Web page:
By Peter Filichia
How well I remember the early morning of Friday, March 15, 2002.
I had to go out of town, and my friend Ken Bloom had volunteered to drive me to the airport, even though I was catching an early morning flight. En route, we commiserated on the not-good reviews that Sweet Smell of Success had received that morning. We’d seen the show, and thought it remarkable in many ways – especially with that terrific Marvin Hamlisch-Craig Carnelia score. The fact that our good friend Frank Vlastnik was in the cast wasn’t the reason we were enthusiastic; the book, music, lyrics and performances were.
“Have you talked to Frank?” we actually said at the same moment. Neither he nor I had, because this early in the morning was too soon for a call. Both of us, however, dreaded when early morn would turn to late morn, and we’d have make the call of condolence and cry out “It’s just not fair!”
It wasn’t. I’d read Ernest Lehman’s original 72-page novella of Sweet Smell and had seen the 1957 film version. So I knew that bookwriter John Guare, composer Marvin Hamlisch and lyricist Craig Carnelia had made the characters much more compelling than they had been in the source materials.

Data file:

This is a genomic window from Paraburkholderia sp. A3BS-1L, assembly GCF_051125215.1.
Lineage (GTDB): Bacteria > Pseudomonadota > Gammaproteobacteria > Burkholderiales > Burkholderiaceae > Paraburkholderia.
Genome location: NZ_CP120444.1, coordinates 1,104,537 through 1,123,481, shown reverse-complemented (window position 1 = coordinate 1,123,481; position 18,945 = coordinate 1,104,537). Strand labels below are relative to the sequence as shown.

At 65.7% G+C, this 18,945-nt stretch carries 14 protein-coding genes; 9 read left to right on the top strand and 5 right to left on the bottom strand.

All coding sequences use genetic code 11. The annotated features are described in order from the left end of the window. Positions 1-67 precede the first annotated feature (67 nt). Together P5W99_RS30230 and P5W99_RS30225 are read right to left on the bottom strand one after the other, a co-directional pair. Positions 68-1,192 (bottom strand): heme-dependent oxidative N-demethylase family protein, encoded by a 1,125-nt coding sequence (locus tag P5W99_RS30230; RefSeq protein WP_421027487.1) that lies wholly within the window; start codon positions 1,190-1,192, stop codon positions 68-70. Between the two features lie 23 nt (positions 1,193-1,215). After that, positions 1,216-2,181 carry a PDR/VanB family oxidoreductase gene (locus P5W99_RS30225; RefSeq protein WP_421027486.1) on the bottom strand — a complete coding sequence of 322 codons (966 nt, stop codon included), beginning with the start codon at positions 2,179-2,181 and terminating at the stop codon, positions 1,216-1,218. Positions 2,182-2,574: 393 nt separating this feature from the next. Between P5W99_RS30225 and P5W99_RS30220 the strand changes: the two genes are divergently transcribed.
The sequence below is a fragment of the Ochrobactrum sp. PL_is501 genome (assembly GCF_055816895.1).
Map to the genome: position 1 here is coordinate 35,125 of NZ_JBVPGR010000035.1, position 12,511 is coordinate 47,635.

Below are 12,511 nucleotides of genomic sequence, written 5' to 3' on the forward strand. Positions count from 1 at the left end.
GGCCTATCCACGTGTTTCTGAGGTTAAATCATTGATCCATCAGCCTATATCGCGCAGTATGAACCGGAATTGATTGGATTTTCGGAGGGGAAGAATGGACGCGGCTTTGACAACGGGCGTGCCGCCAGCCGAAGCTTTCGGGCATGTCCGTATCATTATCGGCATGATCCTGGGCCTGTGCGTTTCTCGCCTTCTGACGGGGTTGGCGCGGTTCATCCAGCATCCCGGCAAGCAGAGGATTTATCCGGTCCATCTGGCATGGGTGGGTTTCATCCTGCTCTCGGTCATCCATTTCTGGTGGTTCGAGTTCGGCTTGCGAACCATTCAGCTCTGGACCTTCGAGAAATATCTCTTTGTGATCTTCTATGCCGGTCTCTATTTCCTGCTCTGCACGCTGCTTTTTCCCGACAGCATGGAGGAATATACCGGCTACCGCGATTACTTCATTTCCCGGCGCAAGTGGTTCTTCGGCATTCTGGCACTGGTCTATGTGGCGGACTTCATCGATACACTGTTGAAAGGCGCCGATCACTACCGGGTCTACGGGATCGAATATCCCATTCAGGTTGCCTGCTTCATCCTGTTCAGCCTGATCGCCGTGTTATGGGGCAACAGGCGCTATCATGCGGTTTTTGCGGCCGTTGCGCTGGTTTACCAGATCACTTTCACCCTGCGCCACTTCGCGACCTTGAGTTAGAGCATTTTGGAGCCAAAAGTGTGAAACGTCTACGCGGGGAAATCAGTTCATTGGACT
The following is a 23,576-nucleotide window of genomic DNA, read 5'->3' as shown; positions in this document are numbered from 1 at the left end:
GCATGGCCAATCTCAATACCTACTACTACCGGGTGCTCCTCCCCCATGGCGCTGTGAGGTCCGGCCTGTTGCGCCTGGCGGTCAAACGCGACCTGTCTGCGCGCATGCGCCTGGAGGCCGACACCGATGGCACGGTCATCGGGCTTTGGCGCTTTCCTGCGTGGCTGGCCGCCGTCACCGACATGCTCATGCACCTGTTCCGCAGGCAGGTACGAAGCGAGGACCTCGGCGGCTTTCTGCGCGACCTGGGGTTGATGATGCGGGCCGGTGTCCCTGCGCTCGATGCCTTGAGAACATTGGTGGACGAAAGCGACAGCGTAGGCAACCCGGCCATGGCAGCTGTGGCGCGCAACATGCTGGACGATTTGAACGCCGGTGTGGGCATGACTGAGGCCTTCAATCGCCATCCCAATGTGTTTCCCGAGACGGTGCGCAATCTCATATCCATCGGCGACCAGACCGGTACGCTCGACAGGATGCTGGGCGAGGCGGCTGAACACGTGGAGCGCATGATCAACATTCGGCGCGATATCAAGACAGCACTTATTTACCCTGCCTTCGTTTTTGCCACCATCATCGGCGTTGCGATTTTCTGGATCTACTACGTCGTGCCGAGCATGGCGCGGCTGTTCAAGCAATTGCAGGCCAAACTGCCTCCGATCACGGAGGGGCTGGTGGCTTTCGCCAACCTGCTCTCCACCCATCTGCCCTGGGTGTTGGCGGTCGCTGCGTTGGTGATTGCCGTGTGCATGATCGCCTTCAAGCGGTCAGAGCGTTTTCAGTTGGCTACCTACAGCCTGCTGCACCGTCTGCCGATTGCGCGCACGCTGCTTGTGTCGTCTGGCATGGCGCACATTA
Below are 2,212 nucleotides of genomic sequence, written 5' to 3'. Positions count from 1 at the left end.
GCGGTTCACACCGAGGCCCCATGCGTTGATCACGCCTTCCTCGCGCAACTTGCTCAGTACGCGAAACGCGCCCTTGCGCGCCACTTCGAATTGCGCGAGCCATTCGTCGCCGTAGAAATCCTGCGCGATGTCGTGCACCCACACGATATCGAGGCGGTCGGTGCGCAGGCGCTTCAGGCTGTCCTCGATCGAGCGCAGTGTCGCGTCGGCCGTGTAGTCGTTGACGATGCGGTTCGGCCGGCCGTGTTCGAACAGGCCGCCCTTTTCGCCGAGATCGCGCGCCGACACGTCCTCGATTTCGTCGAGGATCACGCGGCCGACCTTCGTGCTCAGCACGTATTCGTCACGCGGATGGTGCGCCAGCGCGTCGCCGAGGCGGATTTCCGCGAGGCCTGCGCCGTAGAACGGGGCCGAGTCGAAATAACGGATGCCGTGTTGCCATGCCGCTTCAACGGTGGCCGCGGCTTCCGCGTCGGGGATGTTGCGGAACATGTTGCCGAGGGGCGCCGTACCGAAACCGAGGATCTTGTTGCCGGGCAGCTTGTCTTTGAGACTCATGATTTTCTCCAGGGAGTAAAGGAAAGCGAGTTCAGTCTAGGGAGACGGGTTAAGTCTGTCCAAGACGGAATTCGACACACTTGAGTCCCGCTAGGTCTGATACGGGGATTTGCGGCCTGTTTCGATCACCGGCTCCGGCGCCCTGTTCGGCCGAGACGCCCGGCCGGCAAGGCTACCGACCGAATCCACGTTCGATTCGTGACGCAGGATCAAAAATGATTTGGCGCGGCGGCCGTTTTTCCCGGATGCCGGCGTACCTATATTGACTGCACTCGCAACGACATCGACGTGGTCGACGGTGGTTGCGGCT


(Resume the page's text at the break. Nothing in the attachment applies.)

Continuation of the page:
Both of the previous properties had told us about an all-powerful gossip columnist named J.J. Hunsecker, his aberrant love for his sister Susan and their interaction with hungry publicist Sidney Falco. But if we wanted to know “How did you get to be you, Sidney Falco?” the musical – and the musical alone – literally answered that question. For in Act One Scene One, he was Sidney Falcone – until J.J. suggested that he change his name to the more pungent Falco; he said it had that nice “o” sound that well served Harlow, Garbo, and Monroe.
And Sidney agreed, en route to a marvelous song called “At the Fountain.” What a mighty way of showing us J.J.’s all-encompassing influence! He even had the power to change people’s names! All it took was one off-hand suggestion from him. There had been nothing in the novella or the film that more strongly suggested that Falco would do a-n-y-t-h-i-n-g to please J.J.
The musical greatly enhanced the character of Susan. Originally, J.J. Hunsecker’s sister was a “late baby” to his father and mother, but in the musical, she was his half-sister, the product of his father’s second marriage. Of course I won’t say that lusting for your half-sister instead of your full-blooded sister is only half as bad, but I did think that the choice to make the two characters half-siblings was a more interesting one. We live in an era where plenty of children have parents who have endured multiple marriages; I’ve heard many half-siblings tell me their complicated feeling for their half-brothers and sisters. Here was a musical that brought up the subject.